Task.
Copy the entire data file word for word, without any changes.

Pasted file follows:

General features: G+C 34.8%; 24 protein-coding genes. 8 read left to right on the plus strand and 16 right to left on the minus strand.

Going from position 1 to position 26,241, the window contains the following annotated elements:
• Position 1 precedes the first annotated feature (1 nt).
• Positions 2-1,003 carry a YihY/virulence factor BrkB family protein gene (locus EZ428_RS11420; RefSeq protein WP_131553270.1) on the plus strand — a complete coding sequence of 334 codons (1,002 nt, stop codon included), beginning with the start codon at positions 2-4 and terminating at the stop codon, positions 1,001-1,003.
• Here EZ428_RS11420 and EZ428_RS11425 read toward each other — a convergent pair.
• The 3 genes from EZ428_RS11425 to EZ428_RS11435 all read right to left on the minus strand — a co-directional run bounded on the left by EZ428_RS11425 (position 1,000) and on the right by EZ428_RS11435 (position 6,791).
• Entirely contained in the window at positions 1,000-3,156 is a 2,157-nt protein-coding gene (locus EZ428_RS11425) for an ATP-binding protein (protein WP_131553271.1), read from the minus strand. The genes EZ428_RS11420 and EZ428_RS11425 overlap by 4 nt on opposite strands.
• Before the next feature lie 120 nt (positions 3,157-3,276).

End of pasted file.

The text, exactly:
General features: G+C 34.8%; 24 protein-coding genes. 8 read left to right on the plus strand and 16 right to left on the minus strand.

Going from position 1 to position 26,241, the window contains the following annotated elements:
• Position 1 precedes the first annotated feature (1 nt).
• Positions 2-1,003 carry a YihY/virulence factor BrkB family protein gene (locus EZ428_RS11420; RefSeq protein WP_131553270.1) on the plus strand — a complete coding sequence of 334 codons (1,002 nt, stop codon included), beginning with the start codon at positions 2-4 and terminating at the stop codon, positions 1,001-1,003.
• Here EZ428_RS11420 and EZ428_RS11425 read toward each other — a convergent pair.
• The 3 genes from EZ428_RS11425 to EZ428_RS11435 all read right to left on the minus strand — a co-directional run bounded on the left by EZ428_RS11425 (position 1,000) and on the right by EZ428_RS11435 (position 6,791).
• Entirely contained in the window at positions 1,000-3,156 is a 2,157-nt protein-coding gene (locus EZ428_RS11425) for an ATP-binding protein (protein WP_131553271.1), read from the minus strand. The genes EZ428_RS11420 and EZ428_RS11425 overlap by 4 nt on opposite strands.
• Before the next feature lie 120 nt (positions 3,157-3,276).